• An engineer inspects the running gear of a steam locomotive at Steamtown NHS


    National Historic Site Pennsylvania

Railroad Yards, Then and Now

A black and white photo from 1951 showing the sand drying tower with railroad tank cars and period automobiles.

The historic sand drying tower (Sand Tower) was used by the railroad to store and dry sand.  The sand helped give locomotives more traction.  This is one of the buildings you will be able to see (and compare with the historic photo) on the Railroad Yards, Then and Now walking tour.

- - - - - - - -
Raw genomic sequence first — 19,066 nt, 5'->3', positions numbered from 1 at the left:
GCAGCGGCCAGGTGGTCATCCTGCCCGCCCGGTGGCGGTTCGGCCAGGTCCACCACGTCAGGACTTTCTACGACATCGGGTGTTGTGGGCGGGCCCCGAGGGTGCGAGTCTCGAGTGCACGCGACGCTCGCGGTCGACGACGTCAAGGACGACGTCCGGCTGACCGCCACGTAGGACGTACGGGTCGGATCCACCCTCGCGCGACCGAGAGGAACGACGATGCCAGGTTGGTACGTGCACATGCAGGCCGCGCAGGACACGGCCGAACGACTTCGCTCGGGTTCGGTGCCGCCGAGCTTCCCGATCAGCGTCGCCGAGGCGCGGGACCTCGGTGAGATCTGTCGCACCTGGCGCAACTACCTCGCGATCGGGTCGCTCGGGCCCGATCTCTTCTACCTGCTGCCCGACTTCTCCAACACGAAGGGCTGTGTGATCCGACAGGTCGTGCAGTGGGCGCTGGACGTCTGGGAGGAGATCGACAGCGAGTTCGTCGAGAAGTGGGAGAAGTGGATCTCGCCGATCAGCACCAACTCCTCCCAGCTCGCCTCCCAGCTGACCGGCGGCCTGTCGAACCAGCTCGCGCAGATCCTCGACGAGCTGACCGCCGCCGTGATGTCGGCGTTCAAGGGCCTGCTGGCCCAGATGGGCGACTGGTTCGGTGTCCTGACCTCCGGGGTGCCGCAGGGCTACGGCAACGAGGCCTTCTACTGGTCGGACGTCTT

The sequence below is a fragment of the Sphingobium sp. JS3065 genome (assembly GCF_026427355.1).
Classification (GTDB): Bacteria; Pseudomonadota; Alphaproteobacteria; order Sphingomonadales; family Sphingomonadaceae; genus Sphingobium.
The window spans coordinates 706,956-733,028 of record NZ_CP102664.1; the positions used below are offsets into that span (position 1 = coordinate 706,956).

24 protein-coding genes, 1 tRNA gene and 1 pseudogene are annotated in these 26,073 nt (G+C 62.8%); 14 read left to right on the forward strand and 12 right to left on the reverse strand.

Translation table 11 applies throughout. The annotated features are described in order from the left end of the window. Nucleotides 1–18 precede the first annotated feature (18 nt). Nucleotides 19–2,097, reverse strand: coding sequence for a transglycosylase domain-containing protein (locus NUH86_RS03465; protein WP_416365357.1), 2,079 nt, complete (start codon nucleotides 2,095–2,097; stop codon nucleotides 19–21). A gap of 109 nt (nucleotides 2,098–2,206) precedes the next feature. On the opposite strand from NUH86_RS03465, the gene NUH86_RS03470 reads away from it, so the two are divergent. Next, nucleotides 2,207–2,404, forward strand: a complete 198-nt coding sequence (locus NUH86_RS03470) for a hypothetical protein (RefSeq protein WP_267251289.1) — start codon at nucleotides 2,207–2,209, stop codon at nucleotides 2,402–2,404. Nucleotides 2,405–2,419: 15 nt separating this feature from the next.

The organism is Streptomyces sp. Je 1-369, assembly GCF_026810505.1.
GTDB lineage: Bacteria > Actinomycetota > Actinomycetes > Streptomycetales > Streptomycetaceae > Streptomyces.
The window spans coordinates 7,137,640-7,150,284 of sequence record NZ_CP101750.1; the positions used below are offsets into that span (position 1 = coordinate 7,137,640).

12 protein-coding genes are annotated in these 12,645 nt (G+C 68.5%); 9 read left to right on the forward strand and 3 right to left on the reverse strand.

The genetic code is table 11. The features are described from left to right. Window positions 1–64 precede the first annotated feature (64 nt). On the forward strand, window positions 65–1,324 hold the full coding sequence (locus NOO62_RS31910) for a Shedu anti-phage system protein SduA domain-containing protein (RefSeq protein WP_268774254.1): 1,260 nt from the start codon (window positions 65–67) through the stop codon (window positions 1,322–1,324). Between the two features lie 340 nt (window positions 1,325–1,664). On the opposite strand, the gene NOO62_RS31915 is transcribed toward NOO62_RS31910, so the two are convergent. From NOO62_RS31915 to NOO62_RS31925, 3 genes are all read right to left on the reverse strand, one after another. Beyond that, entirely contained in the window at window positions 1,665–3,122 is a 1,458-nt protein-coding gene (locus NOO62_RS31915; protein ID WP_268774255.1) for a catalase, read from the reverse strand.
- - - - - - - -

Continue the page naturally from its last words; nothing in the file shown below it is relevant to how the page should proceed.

Join a Park Ranger or a Volunteer for a before-and-after look at the former maintenance and repair yards for the Delaware, Lackawanna and Western Railroad (this is NOT a "Shop Tour").

Departs from the Visitor Center. Included in the Park Entrance Fee.

Did You Know?

USS Olympia

Many railroads, particularly Eastern roads, used anthracite coal for locomotive fuel during the early steam era. During World War I, the US Navy and the Allied Forces used anthracite coal to power the steam boilers of warships such as Admiral Dewey's USS Olympia, which is berthed at the Independence Seaport Museum in Philadelphia. Burning anthracite resulted in low-smoke emissions from steamship boilers and gave the Allies a strategic opportunity to close-in on the enemy in a battle. With anthracite coal diverted to the war effort, locomotive builders adapted to using bituminous coal in their future designs.